Microsoft’s Zune was a marvelous media player—in my opinion, vastly superior to the iPod. But while the touch-screen interface was very usable, I could never quite figure out why the device needed three different hardware buttons, or which one to click for which function. Again, I’m not the only user confused by this.
StarCraft II is a marvelous game; I play a couple rounds almost every night. But why is there an “Enter” screen after I sign in? Why can’t I just go directly from signing in to the main menu?
Why did Amazon change their start page? Yes, it was inconvenient before to scroll through the categories to tell the search bar that I wanted to search only in a specific department, but now it’s two or more clicks away, and that’s even more inconvenient.
In hardware or software, it’s about “clickability.” How fast can I get from here to there? Is the device or the software going to be transparent to the experience, or will I be reminded each time that it isn’t as convenient as I’d like? Who’s going to spend the most time waiting: me or the device? I vote for the device.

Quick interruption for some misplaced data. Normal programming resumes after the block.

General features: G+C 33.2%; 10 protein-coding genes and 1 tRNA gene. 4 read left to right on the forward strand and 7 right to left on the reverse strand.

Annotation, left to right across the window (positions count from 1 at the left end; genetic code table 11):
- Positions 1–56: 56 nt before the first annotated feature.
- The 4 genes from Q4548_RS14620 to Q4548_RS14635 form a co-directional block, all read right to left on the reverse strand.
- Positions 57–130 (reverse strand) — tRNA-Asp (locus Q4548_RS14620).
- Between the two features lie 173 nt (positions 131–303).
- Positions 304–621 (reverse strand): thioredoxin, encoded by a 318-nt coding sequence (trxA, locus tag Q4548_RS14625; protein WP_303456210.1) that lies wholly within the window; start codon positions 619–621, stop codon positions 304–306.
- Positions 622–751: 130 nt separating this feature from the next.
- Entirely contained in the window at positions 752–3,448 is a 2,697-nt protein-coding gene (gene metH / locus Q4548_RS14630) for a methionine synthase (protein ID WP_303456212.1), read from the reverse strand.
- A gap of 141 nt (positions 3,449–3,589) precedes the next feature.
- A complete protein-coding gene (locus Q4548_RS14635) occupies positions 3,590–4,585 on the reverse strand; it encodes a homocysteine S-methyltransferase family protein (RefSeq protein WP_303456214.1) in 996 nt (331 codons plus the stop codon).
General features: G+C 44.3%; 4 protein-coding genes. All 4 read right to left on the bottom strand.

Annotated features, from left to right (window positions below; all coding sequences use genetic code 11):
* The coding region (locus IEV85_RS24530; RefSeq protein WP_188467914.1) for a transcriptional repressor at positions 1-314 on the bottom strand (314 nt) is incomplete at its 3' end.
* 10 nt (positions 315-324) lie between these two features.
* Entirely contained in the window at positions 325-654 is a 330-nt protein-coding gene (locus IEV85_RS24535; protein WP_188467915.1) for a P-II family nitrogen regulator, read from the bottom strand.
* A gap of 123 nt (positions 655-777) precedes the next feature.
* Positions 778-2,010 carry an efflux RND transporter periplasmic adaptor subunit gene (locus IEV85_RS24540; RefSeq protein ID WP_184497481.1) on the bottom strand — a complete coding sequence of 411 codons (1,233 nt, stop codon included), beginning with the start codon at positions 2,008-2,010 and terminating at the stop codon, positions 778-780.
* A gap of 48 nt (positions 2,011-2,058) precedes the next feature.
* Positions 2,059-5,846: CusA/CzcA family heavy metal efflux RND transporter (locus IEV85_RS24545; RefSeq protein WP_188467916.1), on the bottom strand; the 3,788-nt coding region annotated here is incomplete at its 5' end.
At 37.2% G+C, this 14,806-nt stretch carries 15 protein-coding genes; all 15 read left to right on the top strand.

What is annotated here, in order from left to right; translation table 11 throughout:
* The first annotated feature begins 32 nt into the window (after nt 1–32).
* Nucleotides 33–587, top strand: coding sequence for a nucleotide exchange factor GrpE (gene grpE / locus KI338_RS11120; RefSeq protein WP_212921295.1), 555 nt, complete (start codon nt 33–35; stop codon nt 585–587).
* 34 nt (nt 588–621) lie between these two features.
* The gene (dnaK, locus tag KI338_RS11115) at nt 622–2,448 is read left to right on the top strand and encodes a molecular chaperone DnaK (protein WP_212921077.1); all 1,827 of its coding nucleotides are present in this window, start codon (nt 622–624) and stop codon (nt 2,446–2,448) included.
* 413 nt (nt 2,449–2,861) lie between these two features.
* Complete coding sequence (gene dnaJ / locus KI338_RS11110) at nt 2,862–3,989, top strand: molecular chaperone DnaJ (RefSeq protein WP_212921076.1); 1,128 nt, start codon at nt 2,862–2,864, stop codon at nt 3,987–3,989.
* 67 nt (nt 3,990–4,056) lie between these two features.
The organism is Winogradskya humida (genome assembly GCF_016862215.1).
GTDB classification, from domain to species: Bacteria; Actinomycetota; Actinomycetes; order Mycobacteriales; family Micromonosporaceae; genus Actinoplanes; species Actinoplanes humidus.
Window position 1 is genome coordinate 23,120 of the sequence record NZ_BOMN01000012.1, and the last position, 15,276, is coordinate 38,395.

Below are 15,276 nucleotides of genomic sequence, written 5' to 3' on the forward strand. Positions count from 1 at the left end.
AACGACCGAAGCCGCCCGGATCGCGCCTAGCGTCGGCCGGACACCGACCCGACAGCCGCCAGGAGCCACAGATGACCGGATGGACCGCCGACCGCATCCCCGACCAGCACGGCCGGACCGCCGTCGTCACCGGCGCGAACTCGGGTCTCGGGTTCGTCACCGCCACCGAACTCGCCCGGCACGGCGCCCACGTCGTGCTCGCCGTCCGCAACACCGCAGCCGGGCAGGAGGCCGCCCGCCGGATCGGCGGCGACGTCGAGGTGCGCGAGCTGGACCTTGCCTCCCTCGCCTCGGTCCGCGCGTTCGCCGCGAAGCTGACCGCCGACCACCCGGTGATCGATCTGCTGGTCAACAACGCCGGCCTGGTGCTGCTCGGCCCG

Thinking as a programmer or even as a designer is not the same as thinking like a customer. The programmer sees the structure of the software as a set of functions and the interface as access to those functions. A designer sees the interface as an artistic goal. So menus often end up as a reflection of the programmer/designer’s opinion about how the program will be used, or should be used.